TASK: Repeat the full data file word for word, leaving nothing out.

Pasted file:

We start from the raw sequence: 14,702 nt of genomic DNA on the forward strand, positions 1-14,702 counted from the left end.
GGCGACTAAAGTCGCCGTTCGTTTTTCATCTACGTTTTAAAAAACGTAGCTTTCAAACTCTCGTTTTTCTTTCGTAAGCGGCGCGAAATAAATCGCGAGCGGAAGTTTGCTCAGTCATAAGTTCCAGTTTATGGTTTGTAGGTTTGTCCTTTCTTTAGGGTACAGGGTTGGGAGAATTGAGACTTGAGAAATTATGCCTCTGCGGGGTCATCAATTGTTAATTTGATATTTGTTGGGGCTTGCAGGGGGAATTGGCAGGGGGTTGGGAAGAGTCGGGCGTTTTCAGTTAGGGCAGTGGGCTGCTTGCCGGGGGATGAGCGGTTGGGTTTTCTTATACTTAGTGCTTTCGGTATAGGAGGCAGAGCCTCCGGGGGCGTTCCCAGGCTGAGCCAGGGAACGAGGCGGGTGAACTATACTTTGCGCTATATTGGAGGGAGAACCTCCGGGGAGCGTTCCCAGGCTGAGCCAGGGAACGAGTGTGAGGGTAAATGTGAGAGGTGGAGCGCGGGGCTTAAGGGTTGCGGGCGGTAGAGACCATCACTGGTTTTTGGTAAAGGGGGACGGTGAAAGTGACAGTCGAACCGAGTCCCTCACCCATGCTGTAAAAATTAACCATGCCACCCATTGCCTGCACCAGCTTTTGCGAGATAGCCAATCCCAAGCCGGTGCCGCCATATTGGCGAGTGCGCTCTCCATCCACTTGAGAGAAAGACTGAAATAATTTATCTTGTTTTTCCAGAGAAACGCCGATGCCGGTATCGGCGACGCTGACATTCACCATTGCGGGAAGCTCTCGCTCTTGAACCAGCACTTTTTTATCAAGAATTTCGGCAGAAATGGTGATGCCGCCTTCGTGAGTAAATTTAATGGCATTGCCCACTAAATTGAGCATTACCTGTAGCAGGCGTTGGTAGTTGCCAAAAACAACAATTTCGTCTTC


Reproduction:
We start from the raw sequence: 14,702 nt of genomic DNA on the forward strand, positions 1-14,702 counted from the left end.
GGCGACTAAAGTCGCCGTTCGTTTTTCATCTACGTTTTAAAAAACGTAGCTTTCAAACTCTCGTTTTTCTTTCGTAAGCGGCGCGAAATAAATCGCGAGCGGAAGTTTGCTCAGTCATAAGTTCCAGTTTATGGTTTGTAGGTTTGTCCTTTCTTTAGGGTACAGGGTTGGGAGAATTGAGACTTGAGAAATTATGCCTCTGCGGGGTCATCAATTGTTAATTTGATATTTGTTGGGGCTTGCAGGGGGAATTGGCAGGGGGTTGGGAAGAGTCGGGCGTTTTCAGTTAGGGCAGTGGGCTGCTTGCCGGGGGATGAGCGGTTGGGTTTTCTTATACTTAGTGCTTTCGGTATAGGAGGCAGAGCCTCCGGGGGCGTTCCCAGGCTGAGCCAGGGAACGAGGCGGGTGAACTATACTTTGCGCTATATTGGAGGGAGAACCTCCGGGGAGCGTTCCCAGGCTGAGCCAGGGAACGAGTGTGAGGGTAAATGTGAGAGGTGGAGCGCGGGGCTTAAGGGTTGCGGGCGGTAGAGACCATCACTGGTTTTTGGTAAAGGGGGACGGTGAAAGTGACAGTCGAACCGAGTCCCTCACCCATGCTGTAAAAATTAACCATGCCACCCATTGCCTGCACCAGCTTTTGCGAGATAGCCAATCCCAAGCCGGTGCCGCCATATTGGCGAGTGCGCTCTCCATCCACTTGAGAGAAAGACTGAAATAATTTATCTTGTTTTTCCAGAGAAACGCCGATGCCGGTATCGGCGACGCTGACATTCACCATTGCGGGAAGCTCTCGCTCTTGAACCAGCACTTTTTTATCAAGAATTTCGGCAGAAATGGTGATGCCGCCTTCGTGAGTAAATTTAATGGCATTGCCCACTAAATTGAGCATTACCTGTAGCAGGCGTTGGTAGTTGCCAAAAACAACAATTTCGTCTTC